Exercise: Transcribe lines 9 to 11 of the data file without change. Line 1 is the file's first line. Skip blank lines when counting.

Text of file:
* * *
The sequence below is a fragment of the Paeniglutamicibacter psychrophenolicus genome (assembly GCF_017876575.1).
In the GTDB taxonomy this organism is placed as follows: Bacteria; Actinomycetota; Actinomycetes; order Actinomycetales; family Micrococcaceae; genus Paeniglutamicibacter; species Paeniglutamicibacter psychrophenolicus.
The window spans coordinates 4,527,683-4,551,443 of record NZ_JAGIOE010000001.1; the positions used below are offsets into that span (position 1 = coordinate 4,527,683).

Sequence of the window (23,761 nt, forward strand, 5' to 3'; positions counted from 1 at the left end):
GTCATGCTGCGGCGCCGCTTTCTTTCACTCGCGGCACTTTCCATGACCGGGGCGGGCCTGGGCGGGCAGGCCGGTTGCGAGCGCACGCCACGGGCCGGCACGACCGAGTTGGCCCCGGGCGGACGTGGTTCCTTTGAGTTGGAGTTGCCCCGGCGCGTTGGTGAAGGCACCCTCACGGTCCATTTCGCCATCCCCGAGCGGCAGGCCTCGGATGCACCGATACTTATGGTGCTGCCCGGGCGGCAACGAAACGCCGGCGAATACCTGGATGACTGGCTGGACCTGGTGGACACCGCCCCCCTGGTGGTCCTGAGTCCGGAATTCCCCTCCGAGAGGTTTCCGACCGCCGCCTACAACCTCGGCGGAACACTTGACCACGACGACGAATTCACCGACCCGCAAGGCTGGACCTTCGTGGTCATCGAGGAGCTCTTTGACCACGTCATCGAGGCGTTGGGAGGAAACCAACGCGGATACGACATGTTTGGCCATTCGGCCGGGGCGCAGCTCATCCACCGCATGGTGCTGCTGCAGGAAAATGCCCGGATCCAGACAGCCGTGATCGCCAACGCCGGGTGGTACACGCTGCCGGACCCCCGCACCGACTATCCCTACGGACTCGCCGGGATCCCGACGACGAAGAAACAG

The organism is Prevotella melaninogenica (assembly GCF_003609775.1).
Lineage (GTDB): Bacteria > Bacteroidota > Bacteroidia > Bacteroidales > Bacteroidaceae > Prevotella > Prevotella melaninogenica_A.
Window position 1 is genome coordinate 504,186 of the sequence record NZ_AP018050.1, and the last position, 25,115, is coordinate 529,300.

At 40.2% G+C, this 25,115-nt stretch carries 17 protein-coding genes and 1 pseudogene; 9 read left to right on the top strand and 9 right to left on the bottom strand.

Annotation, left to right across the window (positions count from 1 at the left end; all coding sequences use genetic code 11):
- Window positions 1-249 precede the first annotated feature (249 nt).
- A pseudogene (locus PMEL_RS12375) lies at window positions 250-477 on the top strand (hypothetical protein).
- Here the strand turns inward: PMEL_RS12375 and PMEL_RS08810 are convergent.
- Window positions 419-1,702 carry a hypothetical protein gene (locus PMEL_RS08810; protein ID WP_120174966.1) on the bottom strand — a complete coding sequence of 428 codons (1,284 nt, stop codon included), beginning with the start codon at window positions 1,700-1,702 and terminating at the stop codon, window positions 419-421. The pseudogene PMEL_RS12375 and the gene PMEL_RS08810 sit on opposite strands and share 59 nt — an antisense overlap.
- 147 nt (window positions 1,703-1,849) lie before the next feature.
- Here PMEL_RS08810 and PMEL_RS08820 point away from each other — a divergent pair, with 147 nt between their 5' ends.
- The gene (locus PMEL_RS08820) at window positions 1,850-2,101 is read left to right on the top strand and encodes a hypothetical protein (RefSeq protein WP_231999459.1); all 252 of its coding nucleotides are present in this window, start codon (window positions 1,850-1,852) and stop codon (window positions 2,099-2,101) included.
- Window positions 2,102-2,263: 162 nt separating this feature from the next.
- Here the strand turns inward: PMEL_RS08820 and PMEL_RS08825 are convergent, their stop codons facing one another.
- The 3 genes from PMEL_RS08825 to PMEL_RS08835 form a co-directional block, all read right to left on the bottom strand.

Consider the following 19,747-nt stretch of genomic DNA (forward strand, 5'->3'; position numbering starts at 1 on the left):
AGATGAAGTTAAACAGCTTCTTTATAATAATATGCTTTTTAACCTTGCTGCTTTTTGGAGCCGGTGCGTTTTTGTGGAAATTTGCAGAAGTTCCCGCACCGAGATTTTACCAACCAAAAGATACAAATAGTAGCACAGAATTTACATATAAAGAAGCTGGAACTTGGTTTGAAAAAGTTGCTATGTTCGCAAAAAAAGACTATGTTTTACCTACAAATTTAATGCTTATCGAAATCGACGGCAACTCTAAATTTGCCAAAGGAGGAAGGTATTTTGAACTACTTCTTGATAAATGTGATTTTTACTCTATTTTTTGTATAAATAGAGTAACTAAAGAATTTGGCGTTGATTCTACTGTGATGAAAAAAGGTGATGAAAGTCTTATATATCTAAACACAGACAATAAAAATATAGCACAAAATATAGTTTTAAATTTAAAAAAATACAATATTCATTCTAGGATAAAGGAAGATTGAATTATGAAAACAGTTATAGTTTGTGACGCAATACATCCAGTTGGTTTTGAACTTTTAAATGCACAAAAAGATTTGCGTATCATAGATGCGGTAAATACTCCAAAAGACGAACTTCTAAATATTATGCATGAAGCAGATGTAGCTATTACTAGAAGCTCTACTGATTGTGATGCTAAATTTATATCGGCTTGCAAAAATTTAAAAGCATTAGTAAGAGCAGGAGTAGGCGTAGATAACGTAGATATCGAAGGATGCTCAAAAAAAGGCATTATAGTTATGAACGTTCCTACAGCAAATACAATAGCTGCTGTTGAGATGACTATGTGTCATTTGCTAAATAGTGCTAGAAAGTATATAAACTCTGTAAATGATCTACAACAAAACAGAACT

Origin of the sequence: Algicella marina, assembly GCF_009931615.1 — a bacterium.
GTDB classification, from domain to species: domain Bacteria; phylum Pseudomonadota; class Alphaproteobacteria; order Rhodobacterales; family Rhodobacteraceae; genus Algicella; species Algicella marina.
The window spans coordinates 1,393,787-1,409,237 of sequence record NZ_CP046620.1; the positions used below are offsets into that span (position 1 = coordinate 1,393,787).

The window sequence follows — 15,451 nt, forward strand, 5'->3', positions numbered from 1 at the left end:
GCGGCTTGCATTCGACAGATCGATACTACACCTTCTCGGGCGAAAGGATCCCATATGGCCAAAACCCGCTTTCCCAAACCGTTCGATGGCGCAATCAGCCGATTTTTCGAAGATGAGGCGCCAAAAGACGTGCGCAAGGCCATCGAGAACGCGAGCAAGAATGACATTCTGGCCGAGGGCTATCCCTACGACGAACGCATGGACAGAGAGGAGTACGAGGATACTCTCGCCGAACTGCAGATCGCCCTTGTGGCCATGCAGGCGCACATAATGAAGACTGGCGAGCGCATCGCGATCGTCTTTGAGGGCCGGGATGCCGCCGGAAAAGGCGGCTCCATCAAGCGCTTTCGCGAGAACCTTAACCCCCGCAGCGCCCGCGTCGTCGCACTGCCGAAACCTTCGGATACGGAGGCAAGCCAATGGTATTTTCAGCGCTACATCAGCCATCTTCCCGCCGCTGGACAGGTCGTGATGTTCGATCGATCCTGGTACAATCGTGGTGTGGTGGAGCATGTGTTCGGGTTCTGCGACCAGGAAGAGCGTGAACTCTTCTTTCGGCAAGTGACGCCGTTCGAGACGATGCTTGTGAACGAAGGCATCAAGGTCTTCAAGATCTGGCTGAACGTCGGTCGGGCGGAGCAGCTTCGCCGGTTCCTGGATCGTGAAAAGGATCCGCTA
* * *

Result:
At 40.2% G+C, this 25,115-nt stretch carries 17 protein-coding genes and 1 pseudogene; 9 read left to right on the top strand and 9 right to left on the bottom strand.

Annotation, left to right across the window (positions count from 1 at the left end; all coding sequences use genetic code 11):
- Window positions 1-249 precede the first annotated feature (249 nt).